August 2010
Volume 51, Issue 8
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Eye Movements, Strabismus, Amblyopia and Neuro-ophthalmology  |   August 2010
The Relationship between Phoria and the Ratio of Convergence Peak Velocity to Divergence Peak Velocity
Author Affiliations & Notes
  • Eun H. Kim
    From the Department of Biomedical Engineering, New Jersey Institute of Technology, Newark, New Jersey;
  • Bérangère Granger-Donetti
    Department of Vision Sciences, Essilor Research and Development, Saint-Maur, Cedex, France; and
  • Vincent R. Vicci
    Private Practice, Westfield, New Jersey, and
    Kessler Rehabilitation, West Orange, Saddle Brook, and Chester, New Jersey.
  • Tara L. Alvarez
    From the Department of Biomedical Engineering, New Jersey Institute of Technology, Newark, New Jersey;
  • Corresponding author: Tara L. Alvarez, Biomedical Engineering, New Jersey Institute of Technology, Newark, NJ 07102; tara.l.alvarez@njit.edu
Investigative Ophthalmology & Visual Science August 2010, Vol.51, 4017-4027. doi:10.1167/iovs.09-4560
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      Eun H. Kim, Bérangère Granger-Donetti, Vincent R. Vicci, Tara L. Alvarez; The Relationship between Phoria and the Ratio of Convergence Peak Velocity to Divergence Peak Velocity. Invest. Ophthalmol. Vis. Sci. 2010;51(8):4017-4027. doi: 10.1167/iovs.09-4560.

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      © ARVO (1962-2015); The Authors (2016-present)

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Abstract

Purpose.: The purpose of this study was to investigate the relationship between phoria and the dynamics of vergence eye movements as described by the ratio of convergence average peak velocity to divergence average peak velocity, termed the vergence peak velocity ratio.

Methods.: Phoria and vergence step responses were recorded. Three measures of phoria were assessed: baseline phoria, which is the initial phoria measurement; adapted phoria, which is the phoria measured after a visual task; and change in phoria, which is defined as adapted phoria minus baseline phoria. Phoria was modified in two experiments: vergence steps located at different initial positions and different sustained convergent fixations. Four linear regression analyses were conducted to study the interactions among baseline phoria and vergence peak velocity ratio, adapted phoria and vergence peak velocity ratio, baseline and adapted phoria, and baseline phoria and change in phoria.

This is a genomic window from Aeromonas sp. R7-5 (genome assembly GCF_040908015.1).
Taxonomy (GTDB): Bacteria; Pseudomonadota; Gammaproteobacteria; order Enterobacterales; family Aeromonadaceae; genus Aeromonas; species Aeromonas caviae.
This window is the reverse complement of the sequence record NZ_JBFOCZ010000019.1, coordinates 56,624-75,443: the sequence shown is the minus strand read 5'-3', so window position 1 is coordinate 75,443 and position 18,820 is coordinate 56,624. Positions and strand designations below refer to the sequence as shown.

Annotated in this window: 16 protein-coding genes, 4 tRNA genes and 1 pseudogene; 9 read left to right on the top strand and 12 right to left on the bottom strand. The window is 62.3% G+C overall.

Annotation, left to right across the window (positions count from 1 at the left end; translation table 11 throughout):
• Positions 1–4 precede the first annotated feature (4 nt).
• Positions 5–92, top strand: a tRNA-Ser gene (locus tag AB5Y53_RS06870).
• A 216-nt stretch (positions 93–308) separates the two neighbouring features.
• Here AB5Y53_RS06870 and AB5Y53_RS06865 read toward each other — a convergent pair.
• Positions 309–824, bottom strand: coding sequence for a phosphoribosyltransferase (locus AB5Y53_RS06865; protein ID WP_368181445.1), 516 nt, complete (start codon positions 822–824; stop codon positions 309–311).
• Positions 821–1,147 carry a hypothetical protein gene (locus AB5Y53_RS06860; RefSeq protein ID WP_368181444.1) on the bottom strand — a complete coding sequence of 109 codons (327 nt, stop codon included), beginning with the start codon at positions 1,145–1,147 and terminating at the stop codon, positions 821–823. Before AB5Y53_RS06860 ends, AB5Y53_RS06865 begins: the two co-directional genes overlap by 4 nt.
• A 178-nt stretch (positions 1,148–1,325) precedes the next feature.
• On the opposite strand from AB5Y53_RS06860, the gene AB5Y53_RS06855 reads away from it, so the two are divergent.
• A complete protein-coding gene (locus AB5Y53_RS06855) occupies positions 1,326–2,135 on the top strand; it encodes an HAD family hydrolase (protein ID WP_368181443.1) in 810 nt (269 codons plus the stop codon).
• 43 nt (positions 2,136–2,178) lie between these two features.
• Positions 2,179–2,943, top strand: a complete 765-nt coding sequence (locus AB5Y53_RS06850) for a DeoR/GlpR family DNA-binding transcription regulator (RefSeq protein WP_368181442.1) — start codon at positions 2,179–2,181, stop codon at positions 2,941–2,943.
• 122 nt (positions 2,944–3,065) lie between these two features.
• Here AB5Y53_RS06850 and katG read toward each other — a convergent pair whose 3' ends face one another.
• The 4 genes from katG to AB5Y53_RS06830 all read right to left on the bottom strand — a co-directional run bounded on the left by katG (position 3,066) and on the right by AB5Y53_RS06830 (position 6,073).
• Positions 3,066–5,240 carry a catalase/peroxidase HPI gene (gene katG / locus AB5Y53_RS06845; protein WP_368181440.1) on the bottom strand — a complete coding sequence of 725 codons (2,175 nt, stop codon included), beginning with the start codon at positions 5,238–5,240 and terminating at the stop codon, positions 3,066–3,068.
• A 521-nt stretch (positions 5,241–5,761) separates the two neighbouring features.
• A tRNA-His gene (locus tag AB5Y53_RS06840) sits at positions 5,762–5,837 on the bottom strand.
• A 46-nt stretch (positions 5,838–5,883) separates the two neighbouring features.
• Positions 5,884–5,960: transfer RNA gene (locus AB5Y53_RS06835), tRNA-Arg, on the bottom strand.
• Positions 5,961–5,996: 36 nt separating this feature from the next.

Results.: Baseline and adapted phoria were significantly correlated to vergence peak velocity ratio. Adapted phoria and baseline phoria were also significantly correlated. The change in phoria induced by the vergence steps or a sustained fixation task was independent of the baseline phoria.

Conclusions.: These data support that phoria is a factor in the asymmetry between peak velocity of convergence and divergence and that baseline phoria level is not a factor in the amount of change observed in phoria level (adapted phoria minus baseline phoria). Future oculomotor models of vergence should incorporate phoria within the design.

Vergence is the inward (convergence) or outward (divergence) rotation of the eyes to project the line of sight onto the same point of interest. Disparity is the difference between the image locations in the two eyes with respect to their foveae. Dissociated heterophoria, or simply phoria, is the steady state position of one eye that has no visual stimulus, such as when it is occluded, while the other eye is fixated on a target located along midline. The viewing eye can be fixated on a target typically located at near (40 cm) or at far (6 m). The occluded eye may maintain its position, rotate nasally, or rotate temporally; these three possible positions are termed orthophoria, esophoria, and exophoria, respectively. 
When a person binocularly views a visual stimulus at different spatial depths for a prolonged amount of time, a change in phoria is observed that is referred to as phoria adaptation or prism adaptation. Phoria adaptation can be induced by sustained fixation using physical targets, a stereoscope, prisms, or lenses. 16 Improvement of phoria adaptation, defined as the ability to change the magnitude of the phoria, has been reported for patients participating in vision therapy to reduce visual symptoms related to prolonged periods of near work. 7 The authors of one study 8 of dark vergence (the resting position of vergence in complete darkness—i.e., phoria in the absence of any visual stimulation) and asthenopic (eye strain) symptoms when working at near—showed that subjects with distant dark vergence exert more convergence and experience stronger asthenopic symptoms than subjects with dark vergence closer to the subject. They conclude that dark vergence should be considered “an indicator for the cause of near-vision asthenopia.” 8